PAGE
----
actually does something (rather than just containing definitions of
functions). Here's a trivial example of a file using your sum
function:

#!/usr/bin/env python

def sum(x, y):
return x+y

print 'Enter two numbers:'
x = int(raw_input())
y = int(raw_input())

print 'The sum is equal to %s + %s = %s' % (x, y, sum(x,y))

--
Evan Klitzke <ev**@yelp.com>
Jun 13 '07 #4
On 13 Cze, 10:06, why? <jimbom...@gmail.comwrote:
Evan Klitzke wrote:
On 6/12/07, why? <jimbom...@gmail.comwrote:
Im working with Python 2.2 on my red hat linux system. Is there any
way to write python codes in separate files and save them so that i
can view/edit them in the future? Actually I've just started with
python and would be grateful for a response. Thanx!
Of course -- just put the code into a text file (using your favorite
text editor) and then run the script using the python command, e.g. by
executing on a command line:
python my_program.py
Since you're on a Linux system you can also use this as the first line
of your file and then chmod +x the file to make it into an executable
script:
#!/usr/bin/env python
--

Im still unable to follow... :(
See, if i have to save the following code in a file, how should i
proceed?
>def sum(x,y): return x+y
...
:D You should try some basic manual on linux :D

Copy and paste the code (do not include >>and ...) to the editor,
save. Then run as advised above.
Good luck.

Cheers,
Marek

Jun 13 '07 #5
I tried but its not working. Here's a code for sum of two numbers. Now
how do i save it?
>> #! /usr/bin/env python
....
>>def sum(x,y):
.... return x+y
....
>>x=int(raw_input('Enter a number: '))
Enter a number: 35
>>y=int(raw_input('Enter a number: '))
Enter a number: 7
>>print 'sum is', sum(x,y)
sum is 42

Jun 14 '07 #6
Also, how can i save a file using text editor in linux?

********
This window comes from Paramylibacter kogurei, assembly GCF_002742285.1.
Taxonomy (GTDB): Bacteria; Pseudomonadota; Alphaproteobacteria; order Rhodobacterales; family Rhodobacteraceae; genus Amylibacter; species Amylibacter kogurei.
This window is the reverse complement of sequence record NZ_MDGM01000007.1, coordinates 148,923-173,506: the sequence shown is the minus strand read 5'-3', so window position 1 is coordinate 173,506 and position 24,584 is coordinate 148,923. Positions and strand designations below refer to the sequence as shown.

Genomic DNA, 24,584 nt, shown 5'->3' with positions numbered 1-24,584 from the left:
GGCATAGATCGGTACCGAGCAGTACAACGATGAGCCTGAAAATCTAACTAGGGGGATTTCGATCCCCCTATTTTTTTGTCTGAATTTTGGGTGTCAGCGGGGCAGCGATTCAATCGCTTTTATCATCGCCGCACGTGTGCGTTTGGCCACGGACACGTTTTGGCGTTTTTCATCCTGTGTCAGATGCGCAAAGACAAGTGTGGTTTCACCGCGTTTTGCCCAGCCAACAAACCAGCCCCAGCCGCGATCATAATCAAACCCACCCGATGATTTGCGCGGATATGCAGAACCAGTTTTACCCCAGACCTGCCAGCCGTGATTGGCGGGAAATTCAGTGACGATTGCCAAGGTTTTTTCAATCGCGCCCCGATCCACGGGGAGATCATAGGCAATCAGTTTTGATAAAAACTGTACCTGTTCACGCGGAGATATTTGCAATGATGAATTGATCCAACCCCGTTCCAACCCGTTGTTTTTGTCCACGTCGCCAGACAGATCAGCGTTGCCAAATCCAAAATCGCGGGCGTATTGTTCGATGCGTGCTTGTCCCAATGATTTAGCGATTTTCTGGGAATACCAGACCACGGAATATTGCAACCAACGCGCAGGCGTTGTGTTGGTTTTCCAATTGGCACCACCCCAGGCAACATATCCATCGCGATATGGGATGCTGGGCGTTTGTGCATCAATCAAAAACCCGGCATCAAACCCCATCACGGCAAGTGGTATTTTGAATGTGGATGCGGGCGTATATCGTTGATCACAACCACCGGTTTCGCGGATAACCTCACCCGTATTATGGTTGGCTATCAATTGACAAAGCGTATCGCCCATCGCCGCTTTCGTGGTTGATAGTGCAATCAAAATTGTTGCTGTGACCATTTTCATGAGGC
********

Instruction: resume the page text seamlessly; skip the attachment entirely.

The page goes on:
Jun 14 '07 #7
En Thu, 14 Jun 2007 01:56:13 -0300, why? <ji*******@gmail.comescribió:
I tried but its not working. Here's a code for sum of two numbers. Now
how do i save it?
>>> #! /usr/bin/env python
...
>>>def sum(x,y):
... return x+y
...
>>>x=int(raw_input('Enter a number: '))
Enter a number: 35
>>>y=int(raw_input('Enter a number: '))
Enter a number: 7
>>>print 'sum is', sum(x,y)
sum is 42

You *don't* write your program inside Python; the interactive prompt is
just for testing a few lines of code. Instead, use another program (a text
editor) to create a file containing your source code, save it using a name
like test1.py, and run it from a shell prompt using: python test1.py

I think that Red Hat comes with gedit as the default editor, you should
find it under Accesories, Text Editor or similar; any other editor (like
nano) would be fine too. Open it and write your program:

=== begin ===
#! /usr/bin/env python

def sum(x,y):
return x+y

x=int(raw_input('Enter a number: '))
y=int(raw_input('Enter a number: '))
print 'sum is', sum(x,y)
=== end ===

Copy all text between the marks === begin ===, and === end === (but not
including those marks).
Save it into your home directory - when prompted for a name, type